Like most Asian films, important plot points are inserted so quickly that if you're reaching for your beer you might miss them, but luckily, despite the occasional revelatory flashback, The Wig is relatively straightforward in its narrative: sick girl gets wig, wig makes her healthy and horny for sister's ex and suffer from an occasional nasty hallucination, without the wig — which kills a couple of people along the way — she withers away and has one foot deeper in the grave. What is a loving sister to do? Doubt and guilt hang heavy on the sister's shoulders — and, for some inexplicable reason, on the shoulder's her ex, though for most of the movie we know not why.
The scares of The Wig, a beautifully made movie dank with unavoidable doom, might not always make sense but they do tend to shock or scare, and are presented in a manner that, while often verging on being almost too beautiful or cinematic, nevertheless aggregate to support the movie's overriding, bleak sense of unavoidable fate. A bit slow at times, The Wig is nevertheless never boring, and keeps you mesmerized all the way to its extremely logical last scene, a truly depressing punch in the gut. Much more effective, in any event, than most Asian, hair-obsessed ghost flicks — One Missed Call (2003 / trailer), anybody?
Not that we have no complaints about The Wig. It attempts to be a bit too clever sometimes, as evidenced in its temporally non-consecutive narrative that the viewer never realizes is non-consecutive until almost the end of the movie. (In other words, the reason the opening scene of the almost-car accident makes no real sense it because it is not the actually start of the movie but a scene of a later point in time.) An unneeded complication to the narrative. Likewise, why the young female student is killed on the bus — we hear about in the news, Soo-hyeon hallucinates it at one point, and the young girl herself sees scary strands of hair when taking a photo — makes no real sense: she had nothing to do with any of the characters other than she took a photo for them, so why did the wig kill her? And, lastly, like so many movies — 28 Weeks Later (2007), anyone? — The Wig relies too dearly upon the fortuitous coincidence typical of Hollywood plotting to drive its story: Seoul, where the movie is set, is a city of almost 10 million inhabitants, and thus must have well over, dunno, a couple of tens of thousand wig shops at least and, naturally, even more wigs. But somehow, of all the wigs in the entire city, sister Ji-hyeon not only buys a wig cursed with an angry killer entity, but a wig — and the corresponding angry spirit — that is also directly linked, we learn along the way, to her immediate circle, namely her estranged x-boyfriend Ki-Seok.*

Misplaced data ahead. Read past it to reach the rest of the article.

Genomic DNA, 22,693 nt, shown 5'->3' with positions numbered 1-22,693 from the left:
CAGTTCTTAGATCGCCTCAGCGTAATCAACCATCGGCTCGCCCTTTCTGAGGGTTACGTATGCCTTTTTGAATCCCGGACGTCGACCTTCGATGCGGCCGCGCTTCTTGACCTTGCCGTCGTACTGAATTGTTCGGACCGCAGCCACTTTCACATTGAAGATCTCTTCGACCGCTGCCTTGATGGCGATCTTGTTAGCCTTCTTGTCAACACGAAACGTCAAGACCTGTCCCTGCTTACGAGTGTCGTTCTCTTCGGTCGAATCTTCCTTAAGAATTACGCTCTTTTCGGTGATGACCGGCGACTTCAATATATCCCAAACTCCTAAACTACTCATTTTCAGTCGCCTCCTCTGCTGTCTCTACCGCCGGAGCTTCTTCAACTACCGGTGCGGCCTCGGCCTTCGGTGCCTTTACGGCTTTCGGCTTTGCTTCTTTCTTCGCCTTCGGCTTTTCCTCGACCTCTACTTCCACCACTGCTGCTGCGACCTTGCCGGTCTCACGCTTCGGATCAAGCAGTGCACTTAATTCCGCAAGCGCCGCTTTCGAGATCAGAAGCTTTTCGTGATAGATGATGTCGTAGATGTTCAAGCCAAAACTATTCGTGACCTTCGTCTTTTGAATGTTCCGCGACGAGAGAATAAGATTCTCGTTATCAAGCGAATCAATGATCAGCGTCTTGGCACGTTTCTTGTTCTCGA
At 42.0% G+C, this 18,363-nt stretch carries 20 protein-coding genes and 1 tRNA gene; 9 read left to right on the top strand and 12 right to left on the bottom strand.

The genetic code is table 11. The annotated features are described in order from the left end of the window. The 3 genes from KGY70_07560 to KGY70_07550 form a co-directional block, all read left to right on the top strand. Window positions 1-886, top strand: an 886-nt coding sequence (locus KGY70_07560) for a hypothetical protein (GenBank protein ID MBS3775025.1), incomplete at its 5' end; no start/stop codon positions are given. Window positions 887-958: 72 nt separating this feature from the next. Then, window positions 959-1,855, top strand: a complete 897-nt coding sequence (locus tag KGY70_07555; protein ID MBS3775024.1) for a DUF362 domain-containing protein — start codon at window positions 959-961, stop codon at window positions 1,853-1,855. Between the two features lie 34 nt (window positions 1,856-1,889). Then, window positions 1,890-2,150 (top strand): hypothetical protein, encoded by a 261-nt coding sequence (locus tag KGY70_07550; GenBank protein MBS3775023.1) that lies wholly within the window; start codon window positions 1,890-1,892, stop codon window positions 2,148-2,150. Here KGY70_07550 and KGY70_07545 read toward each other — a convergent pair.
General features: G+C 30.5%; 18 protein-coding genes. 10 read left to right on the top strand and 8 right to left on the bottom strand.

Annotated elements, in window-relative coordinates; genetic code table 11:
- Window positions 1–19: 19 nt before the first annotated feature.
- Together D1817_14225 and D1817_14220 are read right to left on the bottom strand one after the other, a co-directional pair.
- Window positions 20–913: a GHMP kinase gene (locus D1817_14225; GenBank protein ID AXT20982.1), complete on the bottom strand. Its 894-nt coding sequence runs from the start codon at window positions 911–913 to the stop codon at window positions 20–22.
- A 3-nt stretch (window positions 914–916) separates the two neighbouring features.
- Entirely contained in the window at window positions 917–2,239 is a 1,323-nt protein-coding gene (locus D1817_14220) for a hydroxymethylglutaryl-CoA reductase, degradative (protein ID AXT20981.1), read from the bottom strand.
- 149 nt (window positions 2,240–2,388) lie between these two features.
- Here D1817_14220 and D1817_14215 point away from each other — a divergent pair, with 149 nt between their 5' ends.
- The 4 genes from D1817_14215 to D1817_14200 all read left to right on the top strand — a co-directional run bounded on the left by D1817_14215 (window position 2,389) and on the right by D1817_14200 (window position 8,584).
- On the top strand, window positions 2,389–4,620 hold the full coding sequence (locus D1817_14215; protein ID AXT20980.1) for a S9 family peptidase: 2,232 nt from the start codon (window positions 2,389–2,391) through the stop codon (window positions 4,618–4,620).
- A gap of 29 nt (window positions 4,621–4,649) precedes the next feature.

But: Hey! It's the movies, things like that happen. And in real life, some people actually buy winning lottery tickets, which are surely rarer than possessed wigs. In any event: The Wig — a downer of a film, but two thumbs up from A Wasted Life.
*We won't go deeper into the wig/ex connection, 'cause it does involve one of the more original and surprising twists of the flick.
Post a Comment